. . . Maybe it will be people like you and me telling the truth again and again and again until finally a critical mass has been reached. Calling them out for who they are and what they are doing. I don’t know what it will take. Already today all of the top 10 highest poverty rated cities in the USA have poverty rates that exceed the poverty rate of Egypt (23%) and Egypt took to the streets for their revolution months ago. Sometimes I think that hope is the greatest enemy of the American people. There is that hope of “hitting it big”, winning the lottery, grabbing the brass ring that keeps people in their places. Revolution won’t happen in the USA until more Americans realize that their ability to grasp the brass ring is totally in control of the carnies in DC and the “prizes” they give out are never worth the price you and I pay.

As long as we allow the millionaire and billionaire carnies to be in charge, they will always win because they are the ones who rig the game.

I've noticed that anytime I talk about, give figures indicating, etc., that the U.S. is approaching its "end date" (as a democratic republic) that I lose readers. No one wants to hear the news. (Big Surprise in the Land of Denial.) Although, only this type of news will stop the slide. And Paul Krugman has some very good advice concerning what to do about Greece ending its slide and the way it's economic choices are affecting Europe (and everybody eventually).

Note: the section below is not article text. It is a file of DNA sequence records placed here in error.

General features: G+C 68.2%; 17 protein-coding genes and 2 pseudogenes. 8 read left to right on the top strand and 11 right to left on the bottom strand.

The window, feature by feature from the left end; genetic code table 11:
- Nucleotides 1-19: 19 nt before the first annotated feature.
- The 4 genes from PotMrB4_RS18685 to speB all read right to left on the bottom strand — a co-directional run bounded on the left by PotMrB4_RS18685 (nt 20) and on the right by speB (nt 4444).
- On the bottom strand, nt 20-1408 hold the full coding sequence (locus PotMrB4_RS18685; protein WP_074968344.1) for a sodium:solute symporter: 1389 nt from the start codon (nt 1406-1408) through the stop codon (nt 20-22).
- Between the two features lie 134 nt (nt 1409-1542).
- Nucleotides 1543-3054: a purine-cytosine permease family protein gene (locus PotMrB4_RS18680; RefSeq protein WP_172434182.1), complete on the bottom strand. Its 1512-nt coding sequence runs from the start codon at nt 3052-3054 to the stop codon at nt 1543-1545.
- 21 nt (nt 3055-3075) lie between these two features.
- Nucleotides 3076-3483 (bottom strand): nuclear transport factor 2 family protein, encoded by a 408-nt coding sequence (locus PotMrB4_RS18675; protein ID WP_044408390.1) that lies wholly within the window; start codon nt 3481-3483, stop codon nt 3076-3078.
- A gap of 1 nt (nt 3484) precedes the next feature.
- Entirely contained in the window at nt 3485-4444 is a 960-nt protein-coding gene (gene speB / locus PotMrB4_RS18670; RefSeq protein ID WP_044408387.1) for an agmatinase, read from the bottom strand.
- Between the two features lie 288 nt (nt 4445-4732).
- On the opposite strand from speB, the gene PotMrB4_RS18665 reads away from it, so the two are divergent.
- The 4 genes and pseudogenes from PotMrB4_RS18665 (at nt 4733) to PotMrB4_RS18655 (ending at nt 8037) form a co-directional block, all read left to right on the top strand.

Paul Krugman's blog

(Image: CartoonArts International / The New York Times Syndicate)

The reaction of European leaders and institutions to the Greek crisis is a sight to behold. Essentially, it boils down to the fact that default would be very inconvenient, both as a practical matter and in terms of prestige. Therefore, default must not be considered a possibility, even though it has long been obvious that nondefault is not an option.